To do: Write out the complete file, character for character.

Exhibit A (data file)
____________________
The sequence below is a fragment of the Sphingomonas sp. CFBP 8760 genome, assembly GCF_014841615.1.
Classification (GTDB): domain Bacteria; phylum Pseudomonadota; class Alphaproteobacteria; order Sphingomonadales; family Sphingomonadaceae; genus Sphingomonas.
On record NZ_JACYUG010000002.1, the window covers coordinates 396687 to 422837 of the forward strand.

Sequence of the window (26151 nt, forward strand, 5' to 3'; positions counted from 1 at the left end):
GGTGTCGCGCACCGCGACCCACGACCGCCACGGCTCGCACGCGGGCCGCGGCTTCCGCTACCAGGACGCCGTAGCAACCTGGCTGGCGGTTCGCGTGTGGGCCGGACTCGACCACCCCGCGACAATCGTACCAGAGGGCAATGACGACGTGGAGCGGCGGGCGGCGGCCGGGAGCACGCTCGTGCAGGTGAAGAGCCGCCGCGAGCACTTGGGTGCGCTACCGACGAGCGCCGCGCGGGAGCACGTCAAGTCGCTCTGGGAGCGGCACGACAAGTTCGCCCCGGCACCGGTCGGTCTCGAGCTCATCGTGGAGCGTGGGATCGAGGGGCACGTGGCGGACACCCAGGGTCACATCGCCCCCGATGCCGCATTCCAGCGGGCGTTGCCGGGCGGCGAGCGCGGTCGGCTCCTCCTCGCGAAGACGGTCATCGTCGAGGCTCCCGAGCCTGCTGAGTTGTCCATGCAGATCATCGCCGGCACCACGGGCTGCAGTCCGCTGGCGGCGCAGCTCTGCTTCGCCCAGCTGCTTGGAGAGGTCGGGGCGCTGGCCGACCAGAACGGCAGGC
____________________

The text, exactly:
The sequence below is a fragment of the Sphingomonas sp. CFBP 8760 genome, assembly GCF_014841615.1.
Classification (GTDB): domain Bacteria; phylum Pseudomonadota; class Alphaproteobacteria; order Sphingomonadales; family Sphingomonadaceae; genus Sphingomonas.
On record NZ_JACYUG010000002.1, the window covers coordinates 396687 to 422837 of the forward strand.

Sequence of the window (26151 nt, forward strand, 5' to 3'; positions counted from 1 at the left end):
GGTGTCGCGCACCGCGACCCACGACCGCCACGGCTCGCACGCGGGCCGCGGCTTCCGCTACCAGGACGCCGTAGCAACCTGGCTGGCGGTTCGCGTGTGGGCCGGACTCGACCACCCCGCGACAATCGTACCAGAGGGCAATGACGACGTGGAGCGGCGGGCGGCGGCCGGGAGCACGCTCGTGCAGGTGAAGAGCCGCCGCGAGCACTTGGGTGCGCTACCGACGAGCGCCGCGCGGGAGCACGTCAAGTCGCTCTGGGAGCGGCACGACAAGTTCGCCCCGGCACCGGTCGGTCTCGAGCTCATCGTGGAGCGTGGGATCGAGGGGCACGTGGCGGACACCCAGGGTCACATCGCCCCCGATGCCGCATTCCAGCGGGCGTTGCCGGGCGGCGAGCGCGGTCGGCTCCTCCTCGCGAAGACGGTCATCGTCGAGGCTCCCGAGCCTGCTGAGTTGTCCATGCAGATCATCGCCGGCACCACGGGCTGCAGTCCGCTGGCGGCGCAGCTCTGCTTCGCCCAGCTGCTTGGAGAGGTCGGGGCGCTGGCCGACCAGAACGGCAGGC